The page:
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Page 181

The blank page is pure potential,
which, to those who insist on knowing what will happen
before it happens, means uncertainty -- a big but.
But what? If one must know what is to be created
before one creates it, then there can be no such thing
as creation, for one would be unable to know it
without first knowing what it is one is about
to know -- and we're back to the empty barber shop,
blank mirrors reflecting blank mirrors
ad infinitum -- the infinite regress.

When I write, I prefer the infinite aggress.
I know you, Reader -- I know you
BEFORE I know you. I decide (a form of deicide) NOW
that I have known you forever, and it is so.
Let there be communication. Knowing --
the opposite of but. Palindromically,
that would be tub. (A tub of butter?)

"But tub" -- two mirrors facing one another
(or back to back in a hot tub -- a "butt tub").
"Hot-tub butt -- oh!" (A hot-tub tupping?)
"A butt abut a tub at tuba?"

Wait a minute -- we were so serious
just six lines ago. What happened!
Reader, we were so close! How could you
trivialize our relationship that way, letting my mind
drift into childish babble? Take some responsibility here!

As I was saying, when we were so rudely rebutted,
let there be light, for unless we put (tup) it there
(VOILA!), the infinite is, en fin, night.

Note: Since stanza one led to mirrors facing mirrors, it seemed appropriate to wax palindromic. "But tub", "butt tub", "hot-tub butt – oh!", "A butt abut a tub at tuba?" and "put (tup)" are all palindromes (weak ones). Odd that uncertainty is a big but, since nothing has more definitude than a big butt. To decide is a form of deicide (killing God or a god) to the extent that God or the gods are believed to make all the decisions, man simply fated in his actions. Such gods are killed by any decision you or I make. Decide becomes deicide by adding I – appropriate. The one-eyed word gains perspective (two eyes). One can also make much of removing the I from deify to get defy or from deification to get (almost) defecation. If God provides certainty, than creating a God (deification) is de-if-ication – removing the Ifs. Dei – absence of I (De-I). Or remove the "a" from deification to get dei-fiction. (But "a" is less fraught than "I".)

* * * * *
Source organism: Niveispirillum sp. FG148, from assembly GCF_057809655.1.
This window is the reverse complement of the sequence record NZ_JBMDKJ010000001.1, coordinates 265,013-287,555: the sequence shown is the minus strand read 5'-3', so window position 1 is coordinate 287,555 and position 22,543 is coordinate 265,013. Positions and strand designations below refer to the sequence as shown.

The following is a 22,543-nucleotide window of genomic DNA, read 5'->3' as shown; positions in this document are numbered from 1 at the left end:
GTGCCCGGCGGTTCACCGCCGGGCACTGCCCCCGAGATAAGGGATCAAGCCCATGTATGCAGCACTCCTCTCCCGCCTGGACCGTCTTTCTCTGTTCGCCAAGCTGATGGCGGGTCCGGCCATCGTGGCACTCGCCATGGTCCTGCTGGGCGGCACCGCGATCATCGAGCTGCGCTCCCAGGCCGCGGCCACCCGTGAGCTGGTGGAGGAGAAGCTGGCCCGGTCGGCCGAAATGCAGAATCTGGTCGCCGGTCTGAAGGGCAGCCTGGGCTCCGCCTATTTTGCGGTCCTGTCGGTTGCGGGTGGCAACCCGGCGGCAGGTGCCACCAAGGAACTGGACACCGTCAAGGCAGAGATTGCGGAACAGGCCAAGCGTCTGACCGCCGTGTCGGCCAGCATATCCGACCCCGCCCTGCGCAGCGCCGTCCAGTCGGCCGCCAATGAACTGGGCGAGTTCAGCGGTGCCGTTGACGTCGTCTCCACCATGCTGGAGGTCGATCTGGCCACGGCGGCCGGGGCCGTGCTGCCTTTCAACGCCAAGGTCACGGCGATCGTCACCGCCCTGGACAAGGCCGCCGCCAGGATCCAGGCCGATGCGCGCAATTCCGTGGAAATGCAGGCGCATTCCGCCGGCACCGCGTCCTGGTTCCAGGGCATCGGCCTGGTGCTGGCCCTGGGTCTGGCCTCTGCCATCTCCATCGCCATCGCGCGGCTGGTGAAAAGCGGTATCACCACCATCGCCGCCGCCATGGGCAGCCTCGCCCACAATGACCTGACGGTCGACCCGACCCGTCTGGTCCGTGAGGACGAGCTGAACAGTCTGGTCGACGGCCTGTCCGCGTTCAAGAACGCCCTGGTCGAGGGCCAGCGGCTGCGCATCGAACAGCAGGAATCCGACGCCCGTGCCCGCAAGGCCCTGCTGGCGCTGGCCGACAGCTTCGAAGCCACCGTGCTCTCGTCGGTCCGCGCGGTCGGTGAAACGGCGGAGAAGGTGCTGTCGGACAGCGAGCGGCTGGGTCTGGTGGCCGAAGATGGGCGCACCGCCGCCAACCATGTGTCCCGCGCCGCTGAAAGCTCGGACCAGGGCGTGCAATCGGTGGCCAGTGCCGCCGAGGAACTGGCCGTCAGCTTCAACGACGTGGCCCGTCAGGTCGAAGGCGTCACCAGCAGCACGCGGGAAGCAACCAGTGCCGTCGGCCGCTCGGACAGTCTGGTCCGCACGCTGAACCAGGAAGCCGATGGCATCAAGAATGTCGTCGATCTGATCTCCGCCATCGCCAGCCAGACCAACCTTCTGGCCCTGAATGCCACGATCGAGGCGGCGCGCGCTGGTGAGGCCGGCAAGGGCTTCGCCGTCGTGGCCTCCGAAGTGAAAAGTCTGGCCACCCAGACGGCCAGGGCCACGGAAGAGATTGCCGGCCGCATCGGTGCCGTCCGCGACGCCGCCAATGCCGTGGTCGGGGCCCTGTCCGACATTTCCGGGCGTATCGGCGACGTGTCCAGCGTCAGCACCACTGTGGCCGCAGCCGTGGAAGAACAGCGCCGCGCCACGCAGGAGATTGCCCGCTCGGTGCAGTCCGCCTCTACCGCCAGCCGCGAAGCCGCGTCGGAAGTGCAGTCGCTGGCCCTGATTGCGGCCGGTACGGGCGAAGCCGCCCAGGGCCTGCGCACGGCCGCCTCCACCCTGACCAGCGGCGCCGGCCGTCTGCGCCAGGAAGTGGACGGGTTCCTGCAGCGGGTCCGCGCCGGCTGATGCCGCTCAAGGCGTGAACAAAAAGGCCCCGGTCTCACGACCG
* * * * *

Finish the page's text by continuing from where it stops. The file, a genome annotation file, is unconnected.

The last stanza above gets back to the first stanza's point about the timelessness of creation, no knowing a creation in order to create it, just "let there be light". "Unless we put (tup) it there" suggests the creation enTAILED in the sex act, since to tup is to copulate (with reference to a ram mounting a ewe (not you!)). The final statement is, I think, the most graceful pun of this lot: Unless we create light – that is, put it there – the infinite is dark – no light, which is to say the infinite is en fin night (is, at last, night) or the infinite is infinite. Ain't that profound sounding? Makes it sound as if I know French too, though I remember only a few scraps of it. (Also, I can't name all the battles fought in World War II; I remember only a few scraps of it.)

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